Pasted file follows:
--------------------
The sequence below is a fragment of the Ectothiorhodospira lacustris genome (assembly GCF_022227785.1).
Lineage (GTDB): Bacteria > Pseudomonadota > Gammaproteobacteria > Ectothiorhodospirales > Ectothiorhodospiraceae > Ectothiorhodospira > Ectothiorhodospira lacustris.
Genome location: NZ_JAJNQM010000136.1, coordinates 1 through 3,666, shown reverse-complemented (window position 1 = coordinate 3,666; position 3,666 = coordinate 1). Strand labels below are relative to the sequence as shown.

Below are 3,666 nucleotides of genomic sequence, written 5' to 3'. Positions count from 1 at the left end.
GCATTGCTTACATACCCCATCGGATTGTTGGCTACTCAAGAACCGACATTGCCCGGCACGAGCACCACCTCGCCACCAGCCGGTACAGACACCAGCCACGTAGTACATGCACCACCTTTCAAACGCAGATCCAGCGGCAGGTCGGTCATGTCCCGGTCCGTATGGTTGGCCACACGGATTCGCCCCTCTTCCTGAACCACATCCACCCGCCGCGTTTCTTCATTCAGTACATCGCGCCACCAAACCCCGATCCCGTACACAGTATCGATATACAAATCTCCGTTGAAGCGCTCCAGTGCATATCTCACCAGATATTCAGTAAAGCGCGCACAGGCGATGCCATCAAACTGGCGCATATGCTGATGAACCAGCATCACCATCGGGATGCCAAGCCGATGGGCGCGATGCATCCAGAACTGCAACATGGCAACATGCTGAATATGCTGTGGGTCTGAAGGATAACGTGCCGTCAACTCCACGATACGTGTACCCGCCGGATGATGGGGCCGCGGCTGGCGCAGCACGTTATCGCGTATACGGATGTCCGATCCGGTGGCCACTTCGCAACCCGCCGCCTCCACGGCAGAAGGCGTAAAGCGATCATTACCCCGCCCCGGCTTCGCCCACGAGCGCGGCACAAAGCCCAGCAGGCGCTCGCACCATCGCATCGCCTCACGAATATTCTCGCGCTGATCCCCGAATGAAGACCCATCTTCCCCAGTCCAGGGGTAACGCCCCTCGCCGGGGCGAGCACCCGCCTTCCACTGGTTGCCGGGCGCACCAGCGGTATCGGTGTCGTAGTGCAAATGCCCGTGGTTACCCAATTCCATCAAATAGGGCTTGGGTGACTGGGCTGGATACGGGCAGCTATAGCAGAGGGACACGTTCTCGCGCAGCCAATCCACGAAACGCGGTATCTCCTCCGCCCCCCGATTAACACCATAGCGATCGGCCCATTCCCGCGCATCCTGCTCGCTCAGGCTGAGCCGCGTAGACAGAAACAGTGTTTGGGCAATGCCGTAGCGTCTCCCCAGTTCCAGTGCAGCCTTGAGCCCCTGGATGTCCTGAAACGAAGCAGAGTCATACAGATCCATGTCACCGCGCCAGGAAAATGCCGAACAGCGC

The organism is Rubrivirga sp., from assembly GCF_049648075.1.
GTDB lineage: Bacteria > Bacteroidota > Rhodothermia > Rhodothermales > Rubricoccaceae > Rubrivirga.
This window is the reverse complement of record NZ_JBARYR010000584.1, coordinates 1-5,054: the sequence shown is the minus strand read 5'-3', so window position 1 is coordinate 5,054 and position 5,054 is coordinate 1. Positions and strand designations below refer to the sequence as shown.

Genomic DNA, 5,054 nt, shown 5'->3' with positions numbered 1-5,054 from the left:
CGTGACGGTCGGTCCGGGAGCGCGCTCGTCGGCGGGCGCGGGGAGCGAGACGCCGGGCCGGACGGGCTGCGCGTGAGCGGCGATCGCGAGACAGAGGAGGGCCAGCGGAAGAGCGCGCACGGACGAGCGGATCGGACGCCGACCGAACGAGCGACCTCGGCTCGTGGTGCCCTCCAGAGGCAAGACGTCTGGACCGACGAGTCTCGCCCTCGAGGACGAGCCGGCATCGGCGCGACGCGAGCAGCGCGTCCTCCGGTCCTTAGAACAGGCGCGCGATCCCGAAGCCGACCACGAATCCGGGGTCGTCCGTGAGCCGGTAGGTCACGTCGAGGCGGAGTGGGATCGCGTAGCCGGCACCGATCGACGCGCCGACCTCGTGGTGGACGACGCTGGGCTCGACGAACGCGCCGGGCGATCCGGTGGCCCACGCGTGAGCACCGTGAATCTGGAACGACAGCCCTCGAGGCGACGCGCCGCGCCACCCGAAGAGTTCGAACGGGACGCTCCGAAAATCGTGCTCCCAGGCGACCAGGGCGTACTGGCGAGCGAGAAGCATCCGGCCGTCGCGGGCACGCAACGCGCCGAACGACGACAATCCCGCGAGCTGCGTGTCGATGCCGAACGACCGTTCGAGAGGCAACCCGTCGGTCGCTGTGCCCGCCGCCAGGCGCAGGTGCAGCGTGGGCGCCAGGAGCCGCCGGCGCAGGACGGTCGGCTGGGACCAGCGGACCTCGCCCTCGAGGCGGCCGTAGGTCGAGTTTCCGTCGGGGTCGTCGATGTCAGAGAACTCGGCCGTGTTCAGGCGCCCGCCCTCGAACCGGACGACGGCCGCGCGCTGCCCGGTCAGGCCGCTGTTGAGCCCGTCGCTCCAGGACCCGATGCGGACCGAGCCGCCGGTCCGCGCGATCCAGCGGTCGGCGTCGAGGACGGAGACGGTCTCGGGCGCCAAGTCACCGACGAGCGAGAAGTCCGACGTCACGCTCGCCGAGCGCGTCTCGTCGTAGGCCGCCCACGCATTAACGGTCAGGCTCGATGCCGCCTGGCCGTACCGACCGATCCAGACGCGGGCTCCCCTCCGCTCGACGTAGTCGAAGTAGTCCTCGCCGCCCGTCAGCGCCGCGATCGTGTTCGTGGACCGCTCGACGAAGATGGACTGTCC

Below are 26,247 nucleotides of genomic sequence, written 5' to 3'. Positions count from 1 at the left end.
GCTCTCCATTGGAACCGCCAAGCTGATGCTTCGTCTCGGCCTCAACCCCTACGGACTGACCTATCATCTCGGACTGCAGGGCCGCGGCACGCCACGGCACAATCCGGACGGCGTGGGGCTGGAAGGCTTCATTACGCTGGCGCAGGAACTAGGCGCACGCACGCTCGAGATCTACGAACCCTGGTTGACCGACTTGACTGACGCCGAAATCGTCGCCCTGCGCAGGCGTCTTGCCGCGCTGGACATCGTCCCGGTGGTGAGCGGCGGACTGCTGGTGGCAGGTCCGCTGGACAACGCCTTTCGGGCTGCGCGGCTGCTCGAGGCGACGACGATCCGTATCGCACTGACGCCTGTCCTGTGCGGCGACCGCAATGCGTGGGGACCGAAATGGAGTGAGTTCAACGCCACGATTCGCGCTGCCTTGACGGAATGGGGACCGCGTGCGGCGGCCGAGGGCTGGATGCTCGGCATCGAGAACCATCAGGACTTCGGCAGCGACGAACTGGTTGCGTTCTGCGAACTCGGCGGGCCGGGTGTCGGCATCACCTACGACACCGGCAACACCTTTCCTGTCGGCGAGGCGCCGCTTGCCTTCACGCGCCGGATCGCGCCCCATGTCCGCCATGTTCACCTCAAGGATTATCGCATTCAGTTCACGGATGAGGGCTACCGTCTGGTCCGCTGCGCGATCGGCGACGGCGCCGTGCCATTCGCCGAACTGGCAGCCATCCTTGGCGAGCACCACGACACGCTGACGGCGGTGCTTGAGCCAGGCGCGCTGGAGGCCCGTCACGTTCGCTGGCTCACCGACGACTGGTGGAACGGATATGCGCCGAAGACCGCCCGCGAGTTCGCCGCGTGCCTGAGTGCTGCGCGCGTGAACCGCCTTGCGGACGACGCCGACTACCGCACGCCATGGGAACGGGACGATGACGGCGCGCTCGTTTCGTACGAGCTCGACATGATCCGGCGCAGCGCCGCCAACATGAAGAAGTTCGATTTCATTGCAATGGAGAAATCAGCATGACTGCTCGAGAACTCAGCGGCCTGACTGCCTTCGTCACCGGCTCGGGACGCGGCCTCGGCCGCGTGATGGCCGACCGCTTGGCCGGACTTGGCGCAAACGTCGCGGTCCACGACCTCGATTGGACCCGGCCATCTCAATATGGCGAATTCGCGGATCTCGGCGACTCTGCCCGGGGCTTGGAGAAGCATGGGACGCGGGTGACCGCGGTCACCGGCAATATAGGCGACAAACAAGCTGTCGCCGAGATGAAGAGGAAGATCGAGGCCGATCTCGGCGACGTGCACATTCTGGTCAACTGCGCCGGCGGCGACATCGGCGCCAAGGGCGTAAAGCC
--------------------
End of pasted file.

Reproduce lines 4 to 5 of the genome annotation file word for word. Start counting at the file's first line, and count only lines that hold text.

Below are 3,666 nucleotides of genomic sequence, written 5' to 3'. Positions count from 1 at the left end.
GCATTGCTTACATACCCCATCGGATTGTTGGCTACTCAAGAACCGACATTGCCCGGCACGAGCACCACCTCGCCACCAGCCGGTACAGACACCAGCCACGTAGTACATGCACCACCTTTCAAACGCAGATCCAGCGGCAGGTCGGTCATGTCCCGGTCCGTATGGTTGGCCACACGGATTCGCCCCTCTTCCTGAACCACATCCACCCGCCGCGTTTCTTCATTCAGTACATCGCGCCACCAAACCCCGATCCCGTACACAGTATCGATATACAAATCTCCGTTGAAGCGCTCCAGTGCATATCTCACCAGATATTCAGTAAAGCGCGCACAGGCGATGCCATCAAACTGGCGCATATGCTGATGAACCAGCATCACCATCGGGATGCCAAGCCGATGGGCGCGATGCATCCAGAACTGCAACATGGCAACATGCTGAATATGCTGTGGGTCTGAAGGATAACGTGCCGTCAACTCCACGATACGTGTACCCGCCGGATGATGGGGCCGCGGCTGGCGCAGCACGTTATCGCGTATACGGATGTCCGATCCGGTGGCCACTTCGCAACCCGCCGCCTCCACGGCAGAAGGCGTAAAGCGATCATTACCCCGCCCCGGCTTCGCCCACGAGCGCGGCACAAAGCCCAGCAGGCGCTCGCACCATCGCATCGCCTCACGAATATTCTCGCGCTGATCCCCGAATGAAGACCCATCTTCCCCAGTCCAGGGGTAACGCCCCTCGCCGGGGCGAGCACCCGCCTTCCACTGGTTGCCGGGCGCACCAGCGGTATCGGTGTCGTAGTGCAAATGCCCGTGGTTACCCAATTCCATCAAATAGGGCTTGGGTGACTGGGCTGGATACGGGCAGCTATAGCAGAGGGACACGTTCTCGCGCAGCCAATCCACGAAACGCGGTATCTCCTCCGCCCCCCGATTAACACCATAGCGATCGGCCCATTCCCGCGCATCCTGCTCGCTCAGGCTGAGCCGCGTAGACAGAAACAGTGTTTGGGCAATGCCGTAGCGTCTCCCCAGTTCCAGTGCAGCCTTGAGCCCCTGGATGTCCTGAAACGAAGCAGAGTCATACAGATCCATGTCACCGCGCCAGGAAAATGCCGAACAGCGC